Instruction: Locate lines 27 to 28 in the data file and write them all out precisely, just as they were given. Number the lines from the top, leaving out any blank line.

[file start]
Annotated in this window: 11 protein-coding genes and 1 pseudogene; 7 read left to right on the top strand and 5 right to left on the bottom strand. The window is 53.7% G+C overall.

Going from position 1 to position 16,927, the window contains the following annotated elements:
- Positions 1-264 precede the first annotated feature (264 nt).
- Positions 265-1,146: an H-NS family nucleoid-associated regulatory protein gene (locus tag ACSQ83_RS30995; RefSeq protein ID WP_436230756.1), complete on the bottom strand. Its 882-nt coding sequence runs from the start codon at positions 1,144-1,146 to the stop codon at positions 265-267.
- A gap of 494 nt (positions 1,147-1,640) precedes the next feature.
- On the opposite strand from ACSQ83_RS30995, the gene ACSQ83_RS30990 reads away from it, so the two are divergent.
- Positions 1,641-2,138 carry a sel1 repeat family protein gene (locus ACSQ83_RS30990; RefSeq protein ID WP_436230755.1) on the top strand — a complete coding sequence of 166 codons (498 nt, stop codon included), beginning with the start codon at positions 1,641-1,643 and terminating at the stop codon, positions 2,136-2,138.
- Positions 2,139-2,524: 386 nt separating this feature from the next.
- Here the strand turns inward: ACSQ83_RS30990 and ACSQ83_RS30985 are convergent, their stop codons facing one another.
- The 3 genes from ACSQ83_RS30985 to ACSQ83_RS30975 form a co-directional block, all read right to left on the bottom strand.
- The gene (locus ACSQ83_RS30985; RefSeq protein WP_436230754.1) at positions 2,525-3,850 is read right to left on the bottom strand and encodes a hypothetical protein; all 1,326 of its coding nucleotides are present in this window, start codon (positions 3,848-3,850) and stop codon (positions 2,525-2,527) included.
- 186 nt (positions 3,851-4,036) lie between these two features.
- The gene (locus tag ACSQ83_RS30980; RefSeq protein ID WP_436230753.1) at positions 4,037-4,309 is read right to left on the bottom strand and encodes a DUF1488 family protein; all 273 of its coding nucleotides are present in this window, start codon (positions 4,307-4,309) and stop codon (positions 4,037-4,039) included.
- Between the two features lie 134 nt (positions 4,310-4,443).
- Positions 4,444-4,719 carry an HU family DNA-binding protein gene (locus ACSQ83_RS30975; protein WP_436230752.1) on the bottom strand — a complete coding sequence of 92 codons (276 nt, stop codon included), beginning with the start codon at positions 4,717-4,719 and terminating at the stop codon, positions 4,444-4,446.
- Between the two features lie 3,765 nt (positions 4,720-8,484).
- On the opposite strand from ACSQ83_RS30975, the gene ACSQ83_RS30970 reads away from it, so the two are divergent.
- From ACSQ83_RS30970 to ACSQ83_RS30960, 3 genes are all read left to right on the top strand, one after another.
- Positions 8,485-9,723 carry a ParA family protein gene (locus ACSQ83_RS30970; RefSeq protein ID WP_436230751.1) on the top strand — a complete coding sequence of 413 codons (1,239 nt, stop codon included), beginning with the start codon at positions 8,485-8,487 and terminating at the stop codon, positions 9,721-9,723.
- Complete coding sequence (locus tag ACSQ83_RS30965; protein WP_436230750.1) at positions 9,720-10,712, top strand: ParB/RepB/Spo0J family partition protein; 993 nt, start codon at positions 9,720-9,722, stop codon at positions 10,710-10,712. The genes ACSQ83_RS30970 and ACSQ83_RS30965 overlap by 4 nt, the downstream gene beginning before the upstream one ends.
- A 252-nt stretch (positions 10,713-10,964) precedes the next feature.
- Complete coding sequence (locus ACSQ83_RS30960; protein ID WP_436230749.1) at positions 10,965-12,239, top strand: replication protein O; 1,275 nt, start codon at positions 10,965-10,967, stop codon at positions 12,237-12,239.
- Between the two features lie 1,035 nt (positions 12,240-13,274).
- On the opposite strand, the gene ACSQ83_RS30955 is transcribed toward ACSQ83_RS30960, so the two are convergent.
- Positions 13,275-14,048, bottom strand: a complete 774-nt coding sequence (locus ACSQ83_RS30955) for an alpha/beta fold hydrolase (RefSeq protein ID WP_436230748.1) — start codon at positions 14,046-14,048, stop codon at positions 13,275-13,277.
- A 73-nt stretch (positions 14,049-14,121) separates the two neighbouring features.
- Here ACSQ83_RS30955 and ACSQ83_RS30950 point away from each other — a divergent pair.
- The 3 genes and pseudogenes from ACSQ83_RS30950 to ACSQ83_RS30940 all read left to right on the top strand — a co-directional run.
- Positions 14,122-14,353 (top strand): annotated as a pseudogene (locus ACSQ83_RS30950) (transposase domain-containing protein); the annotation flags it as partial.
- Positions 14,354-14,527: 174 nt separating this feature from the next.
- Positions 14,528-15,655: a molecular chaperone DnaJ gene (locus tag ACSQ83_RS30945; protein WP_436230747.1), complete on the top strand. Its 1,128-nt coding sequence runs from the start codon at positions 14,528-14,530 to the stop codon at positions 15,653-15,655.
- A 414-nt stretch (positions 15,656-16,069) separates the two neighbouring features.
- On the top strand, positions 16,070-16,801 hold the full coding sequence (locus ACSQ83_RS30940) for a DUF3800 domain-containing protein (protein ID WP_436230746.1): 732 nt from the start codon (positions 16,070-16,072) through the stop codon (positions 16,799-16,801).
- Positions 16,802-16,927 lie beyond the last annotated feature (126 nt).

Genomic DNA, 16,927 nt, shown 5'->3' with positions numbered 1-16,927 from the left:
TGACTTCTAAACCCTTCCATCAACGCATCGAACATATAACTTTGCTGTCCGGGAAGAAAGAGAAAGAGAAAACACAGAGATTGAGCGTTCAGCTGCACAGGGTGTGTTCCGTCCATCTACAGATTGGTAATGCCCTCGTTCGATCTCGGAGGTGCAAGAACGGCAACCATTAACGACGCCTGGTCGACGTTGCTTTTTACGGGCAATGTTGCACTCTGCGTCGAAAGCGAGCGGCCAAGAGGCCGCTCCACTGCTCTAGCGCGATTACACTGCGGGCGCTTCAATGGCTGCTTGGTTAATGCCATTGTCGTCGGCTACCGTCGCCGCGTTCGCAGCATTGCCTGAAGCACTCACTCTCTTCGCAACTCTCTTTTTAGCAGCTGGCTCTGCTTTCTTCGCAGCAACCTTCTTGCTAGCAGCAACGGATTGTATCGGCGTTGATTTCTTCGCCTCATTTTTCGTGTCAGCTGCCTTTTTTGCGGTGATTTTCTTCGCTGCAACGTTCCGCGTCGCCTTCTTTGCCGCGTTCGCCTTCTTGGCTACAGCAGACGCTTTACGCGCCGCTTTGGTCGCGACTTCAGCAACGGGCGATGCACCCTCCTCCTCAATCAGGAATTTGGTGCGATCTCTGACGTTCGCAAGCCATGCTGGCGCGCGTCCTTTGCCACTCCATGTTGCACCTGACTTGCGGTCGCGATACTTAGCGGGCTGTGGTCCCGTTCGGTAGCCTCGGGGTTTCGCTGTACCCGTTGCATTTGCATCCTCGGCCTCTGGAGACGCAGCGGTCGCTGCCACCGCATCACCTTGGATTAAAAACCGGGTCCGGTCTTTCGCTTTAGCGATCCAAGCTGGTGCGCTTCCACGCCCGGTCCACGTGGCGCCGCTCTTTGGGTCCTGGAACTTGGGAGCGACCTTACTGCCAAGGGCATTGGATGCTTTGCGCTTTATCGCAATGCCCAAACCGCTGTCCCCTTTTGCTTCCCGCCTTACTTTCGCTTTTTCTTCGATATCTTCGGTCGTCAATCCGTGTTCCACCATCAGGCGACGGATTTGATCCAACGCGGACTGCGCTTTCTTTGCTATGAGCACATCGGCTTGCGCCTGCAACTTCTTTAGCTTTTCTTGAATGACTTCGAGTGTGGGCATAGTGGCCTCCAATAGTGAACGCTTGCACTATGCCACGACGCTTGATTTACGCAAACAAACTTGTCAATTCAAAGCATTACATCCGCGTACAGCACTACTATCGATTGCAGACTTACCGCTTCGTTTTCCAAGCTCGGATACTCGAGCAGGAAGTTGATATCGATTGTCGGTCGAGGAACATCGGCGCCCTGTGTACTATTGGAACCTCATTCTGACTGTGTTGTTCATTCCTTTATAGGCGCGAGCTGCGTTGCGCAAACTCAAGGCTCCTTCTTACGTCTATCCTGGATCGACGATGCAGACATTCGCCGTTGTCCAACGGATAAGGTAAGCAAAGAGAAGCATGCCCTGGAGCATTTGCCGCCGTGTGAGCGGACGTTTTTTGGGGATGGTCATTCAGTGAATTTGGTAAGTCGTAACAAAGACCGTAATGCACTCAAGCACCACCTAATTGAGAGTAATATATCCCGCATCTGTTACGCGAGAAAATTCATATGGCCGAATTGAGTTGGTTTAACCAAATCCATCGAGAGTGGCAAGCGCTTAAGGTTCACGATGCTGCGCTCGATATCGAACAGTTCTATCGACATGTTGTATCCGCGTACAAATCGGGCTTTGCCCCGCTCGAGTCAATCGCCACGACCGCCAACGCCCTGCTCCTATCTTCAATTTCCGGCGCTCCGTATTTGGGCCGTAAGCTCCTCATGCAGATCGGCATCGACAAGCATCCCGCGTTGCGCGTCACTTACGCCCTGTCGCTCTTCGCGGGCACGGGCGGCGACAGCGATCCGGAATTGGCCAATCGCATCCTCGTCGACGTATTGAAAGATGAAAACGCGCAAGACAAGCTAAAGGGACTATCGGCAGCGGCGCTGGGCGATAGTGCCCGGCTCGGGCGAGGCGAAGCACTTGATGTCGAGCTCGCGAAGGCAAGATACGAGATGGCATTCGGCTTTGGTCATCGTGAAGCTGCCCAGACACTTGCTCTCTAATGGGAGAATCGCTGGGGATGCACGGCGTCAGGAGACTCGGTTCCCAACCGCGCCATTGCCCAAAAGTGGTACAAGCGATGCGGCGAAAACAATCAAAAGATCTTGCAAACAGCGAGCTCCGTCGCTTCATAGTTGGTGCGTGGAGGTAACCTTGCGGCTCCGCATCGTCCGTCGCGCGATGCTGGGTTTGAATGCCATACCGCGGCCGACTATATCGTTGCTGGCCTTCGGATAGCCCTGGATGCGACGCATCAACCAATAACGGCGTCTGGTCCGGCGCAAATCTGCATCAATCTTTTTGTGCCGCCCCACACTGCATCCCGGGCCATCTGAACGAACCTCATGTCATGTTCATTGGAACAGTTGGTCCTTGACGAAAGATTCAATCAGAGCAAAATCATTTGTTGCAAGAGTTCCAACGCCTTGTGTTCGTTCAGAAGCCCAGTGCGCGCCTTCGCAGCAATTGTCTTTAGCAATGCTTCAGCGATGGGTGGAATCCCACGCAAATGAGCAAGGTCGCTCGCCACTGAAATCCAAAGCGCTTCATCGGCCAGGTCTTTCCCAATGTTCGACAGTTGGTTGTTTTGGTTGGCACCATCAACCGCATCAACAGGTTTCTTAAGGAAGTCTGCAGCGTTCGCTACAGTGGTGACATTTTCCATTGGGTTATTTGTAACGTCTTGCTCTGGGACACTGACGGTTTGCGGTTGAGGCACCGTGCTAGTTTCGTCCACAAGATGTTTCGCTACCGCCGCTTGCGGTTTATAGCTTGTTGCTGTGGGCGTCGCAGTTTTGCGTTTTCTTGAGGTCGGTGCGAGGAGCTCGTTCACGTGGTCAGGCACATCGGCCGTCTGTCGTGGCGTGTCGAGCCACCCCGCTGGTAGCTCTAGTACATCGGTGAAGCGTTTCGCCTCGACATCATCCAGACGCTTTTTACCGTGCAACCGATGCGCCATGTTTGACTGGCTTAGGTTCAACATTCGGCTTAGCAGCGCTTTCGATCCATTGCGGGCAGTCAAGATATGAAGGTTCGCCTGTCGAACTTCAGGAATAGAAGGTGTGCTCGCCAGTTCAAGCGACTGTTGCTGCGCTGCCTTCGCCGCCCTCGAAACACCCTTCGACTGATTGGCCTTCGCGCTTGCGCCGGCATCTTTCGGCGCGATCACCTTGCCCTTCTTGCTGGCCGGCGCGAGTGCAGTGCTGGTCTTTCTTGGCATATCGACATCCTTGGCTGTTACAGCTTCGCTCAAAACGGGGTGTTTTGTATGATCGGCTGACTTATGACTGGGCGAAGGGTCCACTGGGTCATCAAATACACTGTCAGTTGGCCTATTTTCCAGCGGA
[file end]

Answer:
- Here ACSQ83_RS30955 and ACSQ83_RS30950 point away from each other — a divergent pair.
- The 3 genes and pseudogenes from ACSQ83_RS30950 to ACSQ83_RS30940 all read left to right on the top strand — a co-directional run.